Since mid-1997, a new perspective on Thailandís development has emerged. Several decades of rapid socio-economic development suddenly came to an end and the economy entered a deep recession. This new situation has been rigorously reviewed and reassessed by policy makers, academics and development agencies. The assessment showed the serious social impact of the crisis, most particularly on employment and real incomes. More importantly, it also revealed fundamental weaknesses in the economy and in political and social structures that were the underlying causes of the economic crisis.

Thailand has long embraced a traditional growth-driven development strategy. Real gross domestic product (GDP) grew at close to 10 per cent per annum between 1988 and 1996. However, inadequate attention was paid to sustainability and equity. The result was environmental degradation and the lack of a strong social infrastructure. Poor secondary enrolment, inadequate training and skill development for workers, lack of social safety nets, drug abuse, prostitution, AIDS, and eroding family and community ties are among major problems that have started to weaken the economic and social base of this high-growth economy. The bubble economy was fuelled from 1988 by massive capital inflows including short-term loans and equity, in the context of a fixed exchange rate to the $US. The result was a spiralling growth in the real estate, construction and financial sectors that generated a consumption-led growth which only magnified and accelerated the meltdown. That meltdown was triggered by the slowdown in export growth in 1996 which brought about an outflow of foreign capital and a speculative attack on the baht.

Although unbalanced economic growth has been the major long-term destabilising factor, the lack of effective governance was the major contributor to the eventual collapse of the fast-track development. In both the private and public realms, the lack of transparency, accountability, and mismanagement yielded disastrous result. Inertia and rigidities in the public sector have made it difficult for policy makers and administrators to produce the rapid, flexible, and effective responses needed to manage a fast-changing economy that had become increasingly integrated into the global economy.

These problems had been recognised by many parties. The country launched and made continuous process in two major processes of change, namely the 1997 Peopleís Constitution and the Eighth National Economic and Social Development Plan (1997-2001). The new Constitution provides the most important institutional framework that will empower the people to realise their rights and liberties as well as to participate more effectively in political and public decision-makings. The new constitution launches a more open and accountable political system, and enhances the system of checks and balances. The Eighth Plan introduces and endorses a holistic people-centred development strategy with an aim to affect long-term restructuring and reorientation of the development and public administration system. Under the current economic crisis, the Government has reviewed and revised the Eighth National Economic and Social Development Plan in order to address the critical issues and to lay a sound economic structure for future development. There are four guiding principles for the revision of the Eighth Plan.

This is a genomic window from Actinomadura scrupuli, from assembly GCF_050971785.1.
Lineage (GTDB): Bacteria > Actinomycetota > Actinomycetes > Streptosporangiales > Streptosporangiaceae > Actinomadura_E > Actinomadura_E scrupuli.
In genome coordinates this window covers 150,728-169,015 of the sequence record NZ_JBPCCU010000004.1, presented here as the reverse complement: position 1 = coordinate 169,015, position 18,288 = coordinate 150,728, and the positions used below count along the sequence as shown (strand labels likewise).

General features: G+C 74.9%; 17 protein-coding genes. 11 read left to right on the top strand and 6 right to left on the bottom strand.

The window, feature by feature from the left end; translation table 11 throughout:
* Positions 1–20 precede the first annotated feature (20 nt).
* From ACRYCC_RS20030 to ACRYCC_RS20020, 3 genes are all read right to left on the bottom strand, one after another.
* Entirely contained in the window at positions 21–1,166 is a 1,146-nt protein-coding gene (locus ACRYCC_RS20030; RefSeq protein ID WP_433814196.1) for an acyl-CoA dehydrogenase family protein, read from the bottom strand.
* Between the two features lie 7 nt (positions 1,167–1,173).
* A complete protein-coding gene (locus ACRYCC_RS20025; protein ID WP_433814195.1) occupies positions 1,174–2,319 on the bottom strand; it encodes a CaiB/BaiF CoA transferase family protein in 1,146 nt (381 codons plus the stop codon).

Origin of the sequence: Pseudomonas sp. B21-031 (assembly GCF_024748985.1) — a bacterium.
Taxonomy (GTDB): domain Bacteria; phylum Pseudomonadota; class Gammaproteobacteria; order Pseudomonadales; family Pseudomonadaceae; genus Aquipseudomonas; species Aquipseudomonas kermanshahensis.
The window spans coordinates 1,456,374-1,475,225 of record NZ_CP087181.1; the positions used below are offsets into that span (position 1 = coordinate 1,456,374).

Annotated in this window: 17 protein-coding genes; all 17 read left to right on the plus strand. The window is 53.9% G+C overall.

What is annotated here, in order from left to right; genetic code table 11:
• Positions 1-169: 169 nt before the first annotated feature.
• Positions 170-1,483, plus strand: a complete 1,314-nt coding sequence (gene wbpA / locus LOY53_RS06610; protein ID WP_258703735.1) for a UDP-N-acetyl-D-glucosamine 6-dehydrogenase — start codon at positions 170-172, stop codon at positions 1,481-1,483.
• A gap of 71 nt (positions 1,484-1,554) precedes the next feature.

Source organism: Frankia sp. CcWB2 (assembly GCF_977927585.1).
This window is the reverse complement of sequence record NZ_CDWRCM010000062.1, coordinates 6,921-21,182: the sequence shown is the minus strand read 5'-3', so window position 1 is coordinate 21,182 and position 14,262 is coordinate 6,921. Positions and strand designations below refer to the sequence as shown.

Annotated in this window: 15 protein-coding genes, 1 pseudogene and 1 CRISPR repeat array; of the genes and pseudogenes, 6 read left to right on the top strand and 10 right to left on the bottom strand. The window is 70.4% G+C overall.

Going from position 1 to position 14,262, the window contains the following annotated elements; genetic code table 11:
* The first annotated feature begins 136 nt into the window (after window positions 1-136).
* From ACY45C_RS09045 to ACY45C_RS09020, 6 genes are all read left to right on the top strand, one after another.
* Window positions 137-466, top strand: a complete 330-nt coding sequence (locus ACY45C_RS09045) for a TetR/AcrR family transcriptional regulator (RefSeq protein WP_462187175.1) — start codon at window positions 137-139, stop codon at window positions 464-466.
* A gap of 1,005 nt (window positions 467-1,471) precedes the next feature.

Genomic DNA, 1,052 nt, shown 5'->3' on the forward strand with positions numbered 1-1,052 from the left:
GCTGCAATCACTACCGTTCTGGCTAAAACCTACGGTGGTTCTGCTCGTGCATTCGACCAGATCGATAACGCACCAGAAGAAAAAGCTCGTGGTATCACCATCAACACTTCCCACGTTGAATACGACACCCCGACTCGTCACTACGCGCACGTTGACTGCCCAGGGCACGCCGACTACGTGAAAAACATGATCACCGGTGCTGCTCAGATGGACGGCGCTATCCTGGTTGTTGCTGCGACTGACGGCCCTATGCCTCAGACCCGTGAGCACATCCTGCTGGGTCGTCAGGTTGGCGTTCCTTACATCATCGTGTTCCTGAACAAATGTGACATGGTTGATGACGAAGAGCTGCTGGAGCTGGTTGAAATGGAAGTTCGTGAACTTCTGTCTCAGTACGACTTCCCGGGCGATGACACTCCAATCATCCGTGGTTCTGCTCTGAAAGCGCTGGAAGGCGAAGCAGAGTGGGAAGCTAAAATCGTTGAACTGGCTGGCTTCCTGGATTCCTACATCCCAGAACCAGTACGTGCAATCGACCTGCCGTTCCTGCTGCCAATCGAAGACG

To change the macro-economic framework by giving the highest priority to maintain economic stability.

To provide clear guidelines and measures in minimising the economic impact on the population and the society.

To accelerate the improvement of economic structure in order to lay a sound foundation for production in line with the changing world market.

To accelerate the improvement of administrative and management systems for the National Development.

An enduring tension that has underlain the crisis, as well as Thailandís prior development experience, has clearly been that between public and private sectors. The private sector has generated not only so much of the capital required for investment in infrastructure but also much of that required for social development in health and education, for example. To strike a balance between private interests and priorities and those of the broader public good will be a critical part of Thailandís transition towards a more equitable and sustainable path of development. The issues identified in this CCA are seen to be among the principal development challenges to be addressed in order to achieve this goal. The United Nations and its agencies can again act as a bridge between competing interests and the CCA is presented as a preliminary map to indicate how United Nations can best assist Thailand achieve a real and sustainable development.

Recommended minimum core indicators for the CCA for Thailand:

Population estimates by sex, age, urban and rural and, where appropriate and feasible, ethnic group

Life expectancy at birth, by sex

Total fertility rate

Infant mortality, by sex

Child mortality, by sex

Maternal mortality

Contraceptive prevalence rate

Average number of years of schooling completed, by sex, and where possible by income class

GDP per capita

Household income per capita (level and distribution0

Monetary value of the basket of food needed for minimum nutritional requirements

Unemployment rate by sex

Employment-population ratio, by sex, and by formal and informal sector where appropriate

Access to safe water

Access to sanitation

Number of people per room, excluding kitchen and bathroom